AUG 17, 2016 -- Hi! My name is Precious Lesko . I'm the girl in the featured video, talking about my mom's (Pilar "Peachy" Yutangco Daye) battle against Stage IV ovarian cancer.
First of all, it's really important for me to thank everyone who continues to support us so, THANK YOU SO MUCH!! If you're on this page to get updates about my mom, please don't feel obliged to donate. We are also using this as a page to help those who know and love my mom, stay updated about her health. (You can click on the link below this description to get updates emailed to you.)
Where do I start?
Growing up, my mom instilled in me the belief that I could accomplish anything I put my mind to. I still believe that. But, life throws us curveballs. Sometimes, instead of being the one who tries to help others, you're put in a position where you need to ask for help.
It's been a rough few years.
Just before Christmas 2012, my step-dad suffered a massive stroke that put him in an 8-month coma. While he was in hospital, my mom was diagnosed with rare subtype, of a rare subtype of Stage IV ovarian cancer. While she battled her illness, my husband Jason, and I, were expecting our third child. My step-dad passed away just a week after my daughter, Liberty, was born. I ended up closing my small business, taking over my mom's business and becoming her caregiver.
Since 2013, my mom has had three major surgeries, spent almost 7 weeks in radiation treatments and spent countless months recovering.
As grateful as we are for OHIP, it doesn't cover everything. It surprsises a lot of people to learn that there's a lot of things you need to pay out-of-pocket for when it comes to chronic illness.
Even though as of this month, my mom has been cancer-free for exactly one year, she continues to pay for medicine (both conventional and alternative), medical equipment, alternative healthcare professionals and probably most important, a nutrient-rich diet designed to help her keep the cancer away for good. Also, it's only been a few months since her last bout of radiation, and this time last year, she was in hospital after having surgery to remove a second tumour.
A walking miracle
My mom's prognosis was poor from the get-go. I remember the doctors saying they didn't expect her to live long and that any surgery was just designed to improve the quality of what was left of her life.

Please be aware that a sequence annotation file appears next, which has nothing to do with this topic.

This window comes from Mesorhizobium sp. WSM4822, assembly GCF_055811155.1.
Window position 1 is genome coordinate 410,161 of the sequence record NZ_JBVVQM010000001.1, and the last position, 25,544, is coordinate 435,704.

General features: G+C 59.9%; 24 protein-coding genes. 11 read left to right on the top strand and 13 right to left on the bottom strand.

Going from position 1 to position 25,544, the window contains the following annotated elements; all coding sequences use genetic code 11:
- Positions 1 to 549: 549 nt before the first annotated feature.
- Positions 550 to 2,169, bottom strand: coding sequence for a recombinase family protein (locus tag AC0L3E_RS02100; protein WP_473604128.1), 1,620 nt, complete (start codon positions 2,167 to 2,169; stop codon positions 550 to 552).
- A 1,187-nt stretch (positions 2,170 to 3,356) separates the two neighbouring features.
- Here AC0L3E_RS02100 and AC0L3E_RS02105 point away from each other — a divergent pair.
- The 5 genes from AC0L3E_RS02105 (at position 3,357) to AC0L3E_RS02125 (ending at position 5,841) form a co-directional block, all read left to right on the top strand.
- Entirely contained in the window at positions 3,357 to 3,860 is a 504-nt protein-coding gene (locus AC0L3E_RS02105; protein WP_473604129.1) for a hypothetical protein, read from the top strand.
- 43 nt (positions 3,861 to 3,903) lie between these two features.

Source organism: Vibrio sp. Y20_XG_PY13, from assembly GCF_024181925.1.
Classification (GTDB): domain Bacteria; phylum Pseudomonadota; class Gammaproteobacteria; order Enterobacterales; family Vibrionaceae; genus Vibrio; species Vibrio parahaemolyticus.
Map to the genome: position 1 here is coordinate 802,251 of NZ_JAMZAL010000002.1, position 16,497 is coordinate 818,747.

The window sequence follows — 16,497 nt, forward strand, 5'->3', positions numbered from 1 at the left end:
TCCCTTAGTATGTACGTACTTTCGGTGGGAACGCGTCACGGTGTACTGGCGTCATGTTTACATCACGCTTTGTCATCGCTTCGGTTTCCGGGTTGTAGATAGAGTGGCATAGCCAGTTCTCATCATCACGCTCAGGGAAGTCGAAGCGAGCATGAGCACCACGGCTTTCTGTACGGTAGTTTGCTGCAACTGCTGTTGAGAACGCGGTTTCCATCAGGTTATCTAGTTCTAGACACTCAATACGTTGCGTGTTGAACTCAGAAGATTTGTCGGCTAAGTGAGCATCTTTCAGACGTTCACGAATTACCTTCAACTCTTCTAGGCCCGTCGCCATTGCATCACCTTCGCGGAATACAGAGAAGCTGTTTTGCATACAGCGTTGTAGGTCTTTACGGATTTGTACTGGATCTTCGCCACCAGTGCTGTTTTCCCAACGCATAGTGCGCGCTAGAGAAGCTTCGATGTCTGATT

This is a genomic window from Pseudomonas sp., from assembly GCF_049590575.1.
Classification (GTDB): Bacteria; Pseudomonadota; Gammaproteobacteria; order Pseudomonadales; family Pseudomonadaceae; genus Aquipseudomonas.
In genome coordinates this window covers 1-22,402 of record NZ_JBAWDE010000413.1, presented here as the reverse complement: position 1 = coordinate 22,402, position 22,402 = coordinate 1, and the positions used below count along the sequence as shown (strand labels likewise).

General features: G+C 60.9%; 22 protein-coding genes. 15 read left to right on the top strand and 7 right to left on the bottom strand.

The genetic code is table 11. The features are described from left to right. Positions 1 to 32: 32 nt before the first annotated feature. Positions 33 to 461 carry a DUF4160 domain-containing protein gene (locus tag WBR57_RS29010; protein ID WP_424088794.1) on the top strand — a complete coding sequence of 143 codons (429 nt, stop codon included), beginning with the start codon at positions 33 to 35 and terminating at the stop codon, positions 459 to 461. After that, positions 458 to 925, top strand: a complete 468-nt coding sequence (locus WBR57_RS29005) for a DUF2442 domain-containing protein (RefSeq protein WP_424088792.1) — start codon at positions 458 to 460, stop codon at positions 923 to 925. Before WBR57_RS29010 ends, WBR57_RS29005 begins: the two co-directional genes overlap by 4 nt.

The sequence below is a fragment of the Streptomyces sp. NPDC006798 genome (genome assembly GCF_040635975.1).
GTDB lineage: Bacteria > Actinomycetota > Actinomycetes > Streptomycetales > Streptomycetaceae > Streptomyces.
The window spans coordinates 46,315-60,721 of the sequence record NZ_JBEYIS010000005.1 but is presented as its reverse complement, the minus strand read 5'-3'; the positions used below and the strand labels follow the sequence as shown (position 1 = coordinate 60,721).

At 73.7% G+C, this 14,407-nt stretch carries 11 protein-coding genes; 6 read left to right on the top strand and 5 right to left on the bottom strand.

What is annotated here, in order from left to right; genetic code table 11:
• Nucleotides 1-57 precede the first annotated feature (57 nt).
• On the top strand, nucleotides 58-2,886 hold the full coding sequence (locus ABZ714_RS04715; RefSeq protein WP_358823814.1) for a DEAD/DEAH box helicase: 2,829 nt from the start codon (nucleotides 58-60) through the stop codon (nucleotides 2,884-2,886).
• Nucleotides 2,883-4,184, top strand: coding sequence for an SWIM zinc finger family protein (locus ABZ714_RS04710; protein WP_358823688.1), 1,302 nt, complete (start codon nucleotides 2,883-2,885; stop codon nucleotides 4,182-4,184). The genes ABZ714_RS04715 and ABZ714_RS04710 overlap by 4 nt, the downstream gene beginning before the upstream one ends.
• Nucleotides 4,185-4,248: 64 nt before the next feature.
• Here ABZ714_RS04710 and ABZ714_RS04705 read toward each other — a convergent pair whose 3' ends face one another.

Three years later, she continues to beat the odds. But that doesn't mean the battle is over. It feels like the battle never really ends. There's secondary issues that came from the cancer: My mom has had a few strokes because of the selfish destructive tumour cells, and those strokes have led to cognitive deficits. Her memory is not the same. She's unable to work.
She helps take care our kids while my husband and I work full-time. That saves us money on child-care. But we've faced a lot of other unexpected problems, including theft and robbery, and other illnesses.
Because of everything that has happened, I, too, am now suffering from my own health issues. I'm also on medication myself.
The reality is that we went from a family of four adults and three children with the income of four adults, to a family of three adults and three children on the income of two adults.
Again, thank you and thank you!
I hope I don't come across as seeking sympathy. It really has been a tough few years. I know everyone is struggling. So many friends and family seem to be having their own trials. I'm not expecting people to put themselves in a worse position just to help us. But, every little bit does help. I'm really grateful to those of you who continue to do what you can.
Help doesn't always mean money. Thank you to those who brought me food when my mom was in the hospital, who loaned me money when I came up short for bills, and who continue to help pay for my mom's medicine. Probably equally important -- thank you to those who continue to donate toys, furniture and clothes for the kids. Every parent knows how quickly kids grow and how expensive clothes and shoes can get. I'm also grateful for the physical gifts.
The love and support is overwhelming. It will never be forgotten.